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IMF World Economic Outlook January Update


The global economy begins the final descent toward a soft landing, with inflation declining steadily and growth holding up, announced the IMF’s Chief Economist, Pierre Olivier-Gourinchas in a press briefing today, January 30, in Johannesburg. But the pace of expansion remains slow, and turbulence may lie ahead.

“The global economy has been surprisingly resilient, with growth now projected at 3.1% in 2024 and 3.2% in 2025. For 2024, the slight upgrade from our October projections is largely due to resilience in the United States and several large emerging markets and developing economies, coupled with more fiscal support in China. However, this forecast remains well below the 2000-2019 average growth of 3.8%. Inflation is falling faster than anticipated in most regions, thanks to the easing of supply side pressures and restrictive monetary policy. The global headline inflation rate is expected to decrease to 5.8% in 2024 and 4.4% in 2025, with the forecast for 2025 revised down. The likelihood of a hard economic landing as decreased due to faster disinflation and steady growth, said Gourinchas.”

With disinflation and steady growth, the likelihood of a hard landing has receded, and risks to global growth are broadly balanced.

“Risks to global growth are now broadly balanced. On the upside, faster disinflation could ease financial conditions. Looser fiscal policy than expected could imply a temporarily higher growth, though at the risk of a more costly adjustment later on, stronger reform momentum could boost productivity growth with positive spillovers. However, downside risks remain, including potential new commodity price spikes from geopolitical shocks. Persistent underlying inflation, continued weaknesses in China’s property sector, or a disruptive turn to tax hikes and spending cuts, added Gourinchas.”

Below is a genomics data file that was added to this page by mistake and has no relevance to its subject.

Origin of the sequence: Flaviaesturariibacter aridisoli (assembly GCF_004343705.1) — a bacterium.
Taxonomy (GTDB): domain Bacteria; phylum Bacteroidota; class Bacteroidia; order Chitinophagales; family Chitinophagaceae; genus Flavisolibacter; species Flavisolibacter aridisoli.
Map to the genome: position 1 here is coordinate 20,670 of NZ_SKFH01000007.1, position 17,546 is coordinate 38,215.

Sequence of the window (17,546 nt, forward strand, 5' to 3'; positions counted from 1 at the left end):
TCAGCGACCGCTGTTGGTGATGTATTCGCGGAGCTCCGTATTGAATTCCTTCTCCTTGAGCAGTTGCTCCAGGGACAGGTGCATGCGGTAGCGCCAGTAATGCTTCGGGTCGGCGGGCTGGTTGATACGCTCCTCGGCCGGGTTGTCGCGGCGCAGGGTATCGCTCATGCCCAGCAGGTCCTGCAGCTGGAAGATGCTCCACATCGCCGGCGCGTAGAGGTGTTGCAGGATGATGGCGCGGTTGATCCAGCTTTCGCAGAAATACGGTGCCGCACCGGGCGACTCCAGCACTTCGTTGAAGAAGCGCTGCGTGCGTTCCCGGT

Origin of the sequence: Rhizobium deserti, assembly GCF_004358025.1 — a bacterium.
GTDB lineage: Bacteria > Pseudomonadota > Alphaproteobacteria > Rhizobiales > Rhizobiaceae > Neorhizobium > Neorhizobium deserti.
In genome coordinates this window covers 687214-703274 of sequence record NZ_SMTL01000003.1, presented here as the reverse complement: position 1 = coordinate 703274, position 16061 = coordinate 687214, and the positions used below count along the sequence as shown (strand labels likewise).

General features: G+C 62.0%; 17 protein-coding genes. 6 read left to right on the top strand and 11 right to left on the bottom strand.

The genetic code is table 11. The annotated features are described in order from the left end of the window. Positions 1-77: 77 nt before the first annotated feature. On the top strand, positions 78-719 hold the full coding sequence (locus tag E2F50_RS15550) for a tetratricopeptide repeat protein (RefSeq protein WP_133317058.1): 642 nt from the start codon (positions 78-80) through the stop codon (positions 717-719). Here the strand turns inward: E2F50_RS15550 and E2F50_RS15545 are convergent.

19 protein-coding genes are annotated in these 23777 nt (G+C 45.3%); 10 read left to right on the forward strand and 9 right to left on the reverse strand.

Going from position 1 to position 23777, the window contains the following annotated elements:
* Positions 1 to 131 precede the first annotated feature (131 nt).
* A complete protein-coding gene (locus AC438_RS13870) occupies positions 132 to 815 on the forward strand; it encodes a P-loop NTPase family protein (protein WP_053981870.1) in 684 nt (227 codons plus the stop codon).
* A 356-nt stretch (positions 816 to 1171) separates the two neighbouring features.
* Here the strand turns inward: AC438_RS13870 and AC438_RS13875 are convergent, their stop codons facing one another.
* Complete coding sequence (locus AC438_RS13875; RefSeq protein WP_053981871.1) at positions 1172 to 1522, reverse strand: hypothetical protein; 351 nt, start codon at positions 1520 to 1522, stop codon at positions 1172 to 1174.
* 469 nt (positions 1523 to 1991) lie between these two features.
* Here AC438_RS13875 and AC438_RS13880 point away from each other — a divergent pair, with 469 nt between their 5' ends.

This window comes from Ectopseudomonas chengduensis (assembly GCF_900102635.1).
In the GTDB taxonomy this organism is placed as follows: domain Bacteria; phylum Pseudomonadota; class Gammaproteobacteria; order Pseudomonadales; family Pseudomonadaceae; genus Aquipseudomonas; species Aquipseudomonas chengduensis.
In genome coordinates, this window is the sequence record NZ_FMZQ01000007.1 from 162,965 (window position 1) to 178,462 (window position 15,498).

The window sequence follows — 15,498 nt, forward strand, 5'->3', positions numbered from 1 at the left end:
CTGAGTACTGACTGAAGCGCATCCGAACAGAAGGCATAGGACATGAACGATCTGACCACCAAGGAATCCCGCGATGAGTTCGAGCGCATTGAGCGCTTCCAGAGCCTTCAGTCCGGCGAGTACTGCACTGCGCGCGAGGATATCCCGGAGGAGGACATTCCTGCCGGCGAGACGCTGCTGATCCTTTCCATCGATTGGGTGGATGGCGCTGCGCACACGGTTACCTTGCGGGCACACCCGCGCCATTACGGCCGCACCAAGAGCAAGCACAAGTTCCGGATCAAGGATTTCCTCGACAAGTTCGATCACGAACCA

The latest World Economic Outlook report recommends that beyond fiscal consolidation, the focus should return to medium-term growth. Gourinchas explained that a faster pace is needed to address the world’s many structural challenges: the climate transition, sustainable development, and raising living standards.

The near-term challenge for policymakers is to successfully manage the final descent of inflation to target, calibrating monetary policy in response to underlying inflation dynamics. There is also a growing need, now that inflation is declining and economies are better able to absorb effects of fiscal tightening for a renewed focus on fiscal consolidation, to manage debt and build resilience for future shocks. Targeted and sequence structural reforms would boost productivity, help with reducing debt, and improve income prospects. Multilateral coordination is essential for debt resolution and mitigating the effects of climate change, said Gourinchas.”

To read the full report, click here.


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